Fifty years ago, Wawa, Inc. opened its first store at 1212 MacDade Boulevard in Folsom, Pa., near the Philadelphia International Airport.
In honor of this milestone, Wawa is kicking-off its 50th anniversary in retail this week at the original store and in Philadelphia.
Wawa’s former President and CEO and current Vice Chairman, Howard Stoeckel will launch the sale of his book, “The Wawa Way, How a funny name and six core values revolutionized convenience,” will be available in all Wawa stores.
“2014 is a milestone year for Wawa, in more ways than one! We’re celebrating our 50th anniversary in retail and the release of a book written by our former President and CEO, Howard Stoeckel; we’re launching The Wawa Foundation; and we’re celebrating the grand opening of 45 new stores,” said Chris Gheysens, Wawa’s CEO. “We’re moving full-steam ahead and could not be more excited to celebrate the customers and associates who have made this success possible, and share our exciting plans to fulfill customers’ lives in new and meaningful ways well into the future.”
The chain has announced, in conjunction with the anniversary, The Wawa Foundation, a new entity founded by Wawa to support Wawa’s charitable giving and philanthropic activities. The Wawa Foundation’s purpose is to fulfill lives every day, by building stronger communities. Over the next five years, Wawa and The Wawa Foundation, together, have committed $50 million to support causes related to the Foundation’s three key areas of focus- health, hunger, and every day heroes.
Today, Stoeckel’s book, The Wawa Way officially goes on sale through Amazon and in all Wawa stores. The book chronicles the stories, events, customers, and associates, that have defined the last 50 years, and offers what he sees as Wawa’s secrets for success.
“The Wawa Way is not simply a motto, a slogan, or the title of a business book– it’s a way of life, a guide for valuing people, and a road map for building long-standing community relationships. So it’s no coincidence that on the occasion of our 50th Anniversary, this book becomes a reality,” said Stoeckel. “Our goal has never been to simply meet expectations; we take pride in what we do and have an unwavering compassion for our fellow associates and customers alike. Every day we strive to exceed expectations, and ultimately fulfill customers’ lives. This book is more than just a business book; it’s a book that shares the heart and soul of our company.”
Wawa, Inc., a privately held company, began in 1803 as an iron foundry in New Jersey. Toward the end of the 19th Century, owner George Wood took an interest in dairy farming and the family began a small processing plant in Wawa, PA, in 1902. The milk business was a success, due to its quality, cleanliness and “certified” process.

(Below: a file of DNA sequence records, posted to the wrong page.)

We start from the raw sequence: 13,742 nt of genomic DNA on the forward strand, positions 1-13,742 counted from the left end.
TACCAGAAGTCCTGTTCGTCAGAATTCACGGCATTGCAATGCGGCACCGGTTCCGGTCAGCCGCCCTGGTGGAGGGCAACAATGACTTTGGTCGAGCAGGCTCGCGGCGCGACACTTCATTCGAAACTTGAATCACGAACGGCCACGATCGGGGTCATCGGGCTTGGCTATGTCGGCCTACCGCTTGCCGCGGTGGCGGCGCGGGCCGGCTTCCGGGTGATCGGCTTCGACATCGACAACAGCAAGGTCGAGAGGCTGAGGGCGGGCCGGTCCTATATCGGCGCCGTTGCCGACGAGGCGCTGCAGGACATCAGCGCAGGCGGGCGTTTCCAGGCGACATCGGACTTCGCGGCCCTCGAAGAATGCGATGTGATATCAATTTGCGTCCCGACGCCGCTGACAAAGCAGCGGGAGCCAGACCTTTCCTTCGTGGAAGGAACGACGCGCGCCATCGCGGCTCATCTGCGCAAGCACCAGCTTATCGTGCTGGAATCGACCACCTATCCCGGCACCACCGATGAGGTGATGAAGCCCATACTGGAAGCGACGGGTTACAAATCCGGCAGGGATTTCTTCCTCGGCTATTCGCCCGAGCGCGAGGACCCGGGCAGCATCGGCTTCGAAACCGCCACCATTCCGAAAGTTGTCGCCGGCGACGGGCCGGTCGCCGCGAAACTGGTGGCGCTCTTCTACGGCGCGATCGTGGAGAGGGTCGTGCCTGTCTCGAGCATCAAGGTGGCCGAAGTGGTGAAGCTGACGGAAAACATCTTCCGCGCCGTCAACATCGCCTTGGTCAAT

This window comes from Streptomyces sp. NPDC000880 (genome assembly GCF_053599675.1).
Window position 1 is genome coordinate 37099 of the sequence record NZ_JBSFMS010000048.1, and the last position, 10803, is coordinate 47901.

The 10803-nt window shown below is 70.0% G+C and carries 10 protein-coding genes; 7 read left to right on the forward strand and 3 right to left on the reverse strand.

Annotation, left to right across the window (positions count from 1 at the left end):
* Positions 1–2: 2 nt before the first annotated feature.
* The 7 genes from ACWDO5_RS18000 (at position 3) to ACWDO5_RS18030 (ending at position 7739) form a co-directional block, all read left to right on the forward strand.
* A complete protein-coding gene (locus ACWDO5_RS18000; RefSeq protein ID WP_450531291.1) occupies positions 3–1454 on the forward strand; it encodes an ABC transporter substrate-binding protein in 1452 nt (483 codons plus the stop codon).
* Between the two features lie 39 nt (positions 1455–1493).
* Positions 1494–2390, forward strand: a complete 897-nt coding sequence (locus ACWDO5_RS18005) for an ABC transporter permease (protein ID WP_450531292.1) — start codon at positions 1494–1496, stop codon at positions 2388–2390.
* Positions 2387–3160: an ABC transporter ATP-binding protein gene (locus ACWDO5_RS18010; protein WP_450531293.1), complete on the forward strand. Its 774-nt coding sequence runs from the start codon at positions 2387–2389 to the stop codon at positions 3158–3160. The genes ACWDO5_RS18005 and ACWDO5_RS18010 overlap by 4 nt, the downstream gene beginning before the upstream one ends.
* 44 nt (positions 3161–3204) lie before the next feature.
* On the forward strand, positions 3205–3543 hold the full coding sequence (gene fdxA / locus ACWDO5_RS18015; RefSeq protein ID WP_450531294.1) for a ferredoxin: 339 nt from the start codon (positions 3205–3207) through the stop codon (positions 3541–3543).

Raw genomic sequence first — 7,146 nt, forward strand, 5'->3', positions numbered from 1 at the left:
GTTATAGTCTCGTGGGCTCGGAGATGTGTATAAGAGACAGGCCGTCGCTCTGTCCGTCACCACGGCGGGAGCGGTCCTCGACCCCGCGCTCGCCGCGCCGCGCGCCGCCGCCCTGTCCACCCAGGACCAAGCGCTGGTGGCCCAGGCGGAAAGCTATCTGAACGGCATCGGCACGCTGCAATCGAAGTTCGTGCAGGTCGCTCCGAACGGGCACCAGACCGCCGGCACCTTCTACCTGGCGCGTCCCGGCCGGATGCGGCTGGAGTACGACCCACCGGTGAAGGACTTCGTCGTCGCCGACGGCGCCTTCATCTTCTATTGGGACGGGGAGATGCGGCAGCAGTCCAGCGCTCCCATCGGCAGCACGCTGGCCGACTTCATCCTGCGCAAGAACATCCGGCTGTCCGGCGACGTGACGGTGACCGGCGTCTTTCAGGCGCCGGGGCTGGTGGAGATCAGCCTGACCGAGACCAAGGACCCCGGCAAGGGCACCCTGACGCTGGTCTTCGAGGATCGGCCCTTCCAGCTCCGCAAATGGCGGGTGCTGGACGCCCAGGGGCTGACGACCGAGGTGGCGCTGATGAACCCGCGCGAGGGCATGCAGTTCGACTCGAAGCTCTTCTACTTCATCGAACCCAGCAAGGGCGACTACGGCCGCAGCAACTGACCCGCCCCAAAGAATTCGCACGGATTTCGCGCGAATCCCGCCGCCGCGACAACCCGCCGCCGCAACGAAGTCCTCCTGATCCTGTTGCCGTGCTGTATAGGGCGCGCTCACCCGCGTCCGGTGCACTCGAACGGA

As home delivery of milk declined in the early 1960’s, Grahame Wood, George’s grandson, opened the first Wawa Food Market in 1964 as an outlet for dairy products. It was a move undertaken by many dairies, but few were as successful as Wawa.
Wawa is now a chain of more than 635 convenience retail stores . Wawa stores are located in Pennsylvania, New Jersey, Delaware, Maryland and Virginia and central Florida. In the latter part of the 1990s, it sold a couple of dozen stores in Connecticut. In recent years, it has moved into Maryland and Virginia, with plans to further expand in Florida, a state with many former residents from the Philadelphia area.
It has not ventured into central and western Pennsylvania, an area where rival Sheetz dominates the market. Sheetz has expanded into full kitchens and other features that Wawa is likely to use in future stores.
The stores offer a fresh food service selection, including Wawa brands such as built-to-order hoagies, coffee, hot breakfast sandwiches, specialty beverages, and an assortment of soups, sides and snacks. Sales are believed total about $7 billion. The company has ties to Delaware’s duPont family by marriage. A duPont-Wood family member, in recent years, held senior executive positions, but is no longer with Wawa.
Wawa Is headquartered near its dairy in Delaware County, Pa. about 17 miles northeast of Wilmington. Of late, the company has been more aggressive in adding stores in Delaware, snapping up locations in high-traffic areas as smaller Baltimore rival Royal Farms invades its turf.
In the meantime, long-time chain Cumberland Farms is exiting the market, with 7-11 standing pat and not building the latest generation of convenience stores and gas stations in the state.